Secondly, the government makes various provisions obligatory upon the societies, the object of which is to make it certain that the relation between receipts and expenses shall be established upon a proper basis. Before a society can be approved, and therefore entitled to the privileges which its official status confers, it must satisfy the government that its resources are so calculated as to enable it to meet in all possible contingencies the engagements which it assumes towards its members.

Thirdly, every effort is made by this bill to encourage the societies to enter, or rather to extend, their operations in the field of old-age insurance; and at the same time to ensure that when they do so an adequate financial basis is provided. The great defects in existing conditions lie in the fact that the services of sick and old-age insurance are not kept separate, and

that each year is not made to provide for the burdens which are really incurred in that year. A number of important provisions are, therefore, made obligatory upon all societies which desire to enter the field of old-age insurance. Whenever such insurance is offered, a special service must be created, entirely independent as regards receipts and expenditures of the sick benefit work. Without such a separation, scientific old-age insurance is impossible. A condition necessarily accompanying this is, that special contributions proportionate in amount to their ages must be required of all members contracting old-age insurance.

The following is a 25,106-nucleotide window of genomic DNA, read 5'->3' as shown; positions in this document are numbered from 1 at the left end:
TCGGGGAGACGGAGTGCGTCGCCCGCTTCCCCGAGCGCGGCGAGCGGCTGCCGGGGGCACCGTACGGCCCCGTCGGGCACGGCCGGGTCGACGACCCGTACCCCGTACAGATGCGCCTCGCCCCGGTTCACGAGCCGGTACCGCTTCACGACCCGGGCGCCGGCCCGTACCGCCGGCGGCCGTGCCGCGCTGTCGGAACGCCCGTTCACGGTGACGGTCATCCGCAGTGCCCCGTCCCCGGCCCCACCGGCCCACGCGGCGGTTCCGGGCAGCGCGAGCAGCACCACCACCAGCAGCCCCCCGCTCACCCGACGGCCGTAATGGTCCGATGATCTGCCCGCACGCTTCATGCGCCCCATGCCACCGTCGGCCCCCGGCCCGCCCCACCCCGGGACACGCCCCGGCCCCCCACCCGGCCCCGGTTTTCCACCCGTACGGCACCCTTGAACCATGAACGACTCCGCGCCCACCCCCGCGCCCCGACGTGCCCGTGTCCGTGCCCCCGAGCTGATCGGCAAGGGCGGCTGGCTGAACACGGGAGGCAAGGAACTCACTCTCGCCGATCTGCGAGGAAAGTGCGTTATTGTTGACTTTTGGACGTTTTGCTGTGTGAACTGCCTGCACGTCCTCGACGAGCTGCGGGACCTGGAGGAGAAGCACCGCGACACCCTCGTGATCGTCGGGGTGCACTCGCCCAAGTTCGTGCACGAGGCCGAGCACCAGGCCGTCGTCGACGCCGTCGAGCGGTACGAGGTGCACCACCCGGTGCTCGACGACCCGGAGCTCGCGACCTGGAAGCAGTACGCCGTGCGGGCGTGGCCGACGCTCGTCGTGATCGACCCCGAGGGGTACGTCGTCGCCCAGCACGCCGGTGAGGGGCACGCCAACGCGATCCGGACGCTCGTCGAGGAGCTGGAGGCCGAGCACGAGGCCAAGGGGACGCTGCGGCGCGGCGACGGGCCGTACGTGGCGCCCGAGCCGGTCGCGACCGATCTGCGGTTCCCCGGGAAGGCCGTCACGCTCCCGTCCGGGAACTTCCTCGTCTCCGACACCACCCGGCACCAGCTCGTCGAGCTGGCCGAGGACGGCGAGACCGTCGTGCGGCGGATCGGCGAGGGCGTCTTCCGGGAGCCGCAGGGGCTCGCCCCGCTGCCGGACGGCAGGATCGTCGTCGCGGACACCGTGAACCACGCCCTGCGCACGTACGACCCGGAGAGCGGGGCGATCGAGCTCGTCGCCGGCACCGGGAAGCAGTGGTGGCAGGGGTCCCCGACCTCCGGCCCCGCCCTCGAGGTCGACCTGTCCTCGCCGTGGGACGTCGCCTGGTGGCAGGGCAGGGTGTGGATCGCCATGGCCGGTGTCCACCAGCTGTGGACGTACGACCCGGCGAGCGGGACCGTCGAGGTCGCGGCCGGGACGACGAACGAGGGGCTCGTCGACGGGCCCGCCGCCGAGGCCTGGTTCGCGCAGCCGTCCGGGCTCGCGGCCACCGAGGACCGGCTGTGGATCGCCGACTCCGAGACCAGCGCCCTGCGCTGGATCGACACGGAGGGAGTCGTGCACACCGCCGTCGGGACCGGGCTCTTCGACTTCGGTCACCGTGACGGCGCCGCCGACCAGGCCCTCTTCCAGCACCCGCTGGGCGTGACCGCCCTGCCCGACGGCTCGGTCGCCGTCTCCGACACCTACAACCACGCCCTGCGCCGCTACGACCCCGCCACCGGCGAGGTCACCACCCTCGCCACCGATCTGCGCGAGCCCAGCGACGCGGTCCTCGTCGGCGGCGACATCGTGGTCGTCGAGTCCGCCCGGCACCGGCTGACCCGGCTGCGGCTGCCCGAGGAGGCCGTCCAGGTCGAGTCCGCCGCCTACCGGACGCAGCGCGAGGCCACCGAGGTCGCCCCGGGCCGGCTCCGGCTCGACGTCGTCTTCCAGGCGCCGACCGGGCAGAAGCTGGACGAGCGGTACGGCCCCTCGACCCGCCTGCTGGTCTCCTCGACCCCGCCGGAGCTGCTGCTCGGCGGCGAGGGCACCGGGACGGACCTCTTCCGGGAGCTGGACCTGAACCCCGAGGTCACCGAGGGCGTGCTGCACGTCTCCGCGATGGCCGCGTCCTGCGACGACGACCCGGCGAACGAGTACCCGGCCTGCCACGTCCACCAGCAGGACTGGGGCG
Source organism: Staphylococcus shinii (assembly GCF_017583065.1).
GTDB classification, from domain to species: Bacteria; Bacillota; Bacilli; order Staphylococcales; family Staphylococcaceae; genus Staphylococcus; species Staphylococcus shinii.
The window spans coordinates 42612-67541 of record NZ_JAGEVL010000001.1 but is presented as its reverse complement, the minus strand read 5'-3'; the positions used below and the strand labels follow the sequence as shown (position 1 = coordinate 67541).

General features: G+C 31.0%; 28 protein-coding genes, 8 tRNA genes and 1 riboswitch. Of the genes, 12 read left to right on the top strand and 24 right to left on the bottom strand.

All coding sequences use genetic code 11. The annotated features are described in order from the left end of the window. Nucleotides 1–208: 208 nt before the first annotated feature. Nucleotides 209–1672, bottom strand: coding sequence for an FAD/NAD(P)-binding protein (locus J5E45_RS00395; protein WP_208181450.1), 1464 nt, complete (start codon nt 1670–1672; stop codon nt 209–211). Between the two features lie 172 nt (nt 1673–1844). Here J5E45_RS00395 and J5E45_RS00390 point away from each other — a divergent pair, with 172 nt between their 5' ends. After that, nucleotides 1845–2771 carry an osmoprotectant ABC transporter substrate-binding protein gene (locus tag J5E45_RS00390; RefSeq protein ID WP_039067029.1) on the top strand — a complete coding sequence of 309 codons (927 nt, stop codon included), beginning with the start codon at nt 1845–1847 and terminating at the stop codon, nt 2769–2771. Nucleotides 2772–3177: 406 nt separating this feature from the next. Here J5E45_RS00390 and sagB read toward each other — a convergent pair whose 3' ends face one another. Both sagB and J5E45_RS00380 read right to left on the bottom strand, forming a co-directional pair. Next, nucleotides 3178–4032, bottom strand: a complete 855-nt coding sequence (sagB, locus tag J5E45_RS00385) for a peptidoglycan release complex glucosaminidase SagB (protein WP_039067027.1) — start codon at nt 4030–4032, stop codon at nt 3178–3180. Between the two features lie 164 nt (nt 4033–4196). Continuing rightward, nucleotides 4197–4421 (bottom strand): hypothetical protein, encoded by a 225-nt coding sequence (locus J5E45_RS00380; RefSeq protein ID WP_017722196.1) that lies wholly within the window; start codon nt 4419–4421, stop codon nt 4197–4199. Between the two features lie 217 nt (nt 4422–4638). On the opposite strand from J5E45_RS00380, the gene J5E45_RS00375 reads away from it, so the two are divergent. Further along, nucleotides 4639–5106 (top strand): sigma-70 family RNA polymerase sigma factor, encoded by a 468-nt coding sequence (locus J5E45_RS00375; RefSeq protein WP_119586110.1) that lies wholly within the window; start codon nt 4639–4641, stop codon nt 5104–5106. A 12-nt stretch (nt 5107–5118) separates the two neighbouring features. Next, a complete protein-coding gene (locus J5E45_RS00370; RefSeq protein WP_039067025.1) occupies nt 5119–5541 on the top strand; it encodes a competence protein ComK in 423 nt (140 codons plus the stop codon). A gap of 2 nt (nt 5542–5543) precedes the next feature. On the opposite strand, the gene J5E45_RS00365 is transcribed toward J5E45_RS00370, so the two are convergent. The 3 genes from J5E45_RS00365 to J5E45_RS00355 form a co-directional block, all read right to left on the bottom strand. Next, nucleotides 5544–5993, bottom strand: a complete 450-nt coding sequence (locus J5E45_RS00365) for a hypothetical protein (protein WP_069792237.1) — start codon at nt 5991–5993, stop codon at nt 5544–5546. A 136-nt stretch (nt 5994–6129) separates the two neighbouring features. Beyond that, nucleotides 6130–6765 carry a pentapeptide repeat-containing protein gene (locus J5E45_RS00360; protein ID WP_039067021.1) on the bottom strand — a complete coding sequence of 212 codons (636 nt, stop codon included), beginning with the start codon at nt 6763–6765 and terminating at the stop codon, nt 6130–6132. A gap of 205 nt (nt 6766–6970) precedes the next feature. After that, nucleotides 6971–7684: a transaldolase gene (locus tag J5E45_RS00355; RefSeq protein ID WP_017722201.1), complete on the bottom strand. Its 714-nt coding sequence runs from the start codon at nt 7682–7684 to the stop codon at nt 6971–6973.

Fourthly, the important power is given to societies to insure their members individually in the National Old Age Pension Bank as well as collectively, as has been done in the past. Under this system each member will receive an individual account book in which his payments will be entered. The amount of his pension will thus be determined according to his personal efforts, and will not be dependent upon his remaining a member of a particular society. The latter, in fact, will only act as an intermediary between the national bank and the workingman.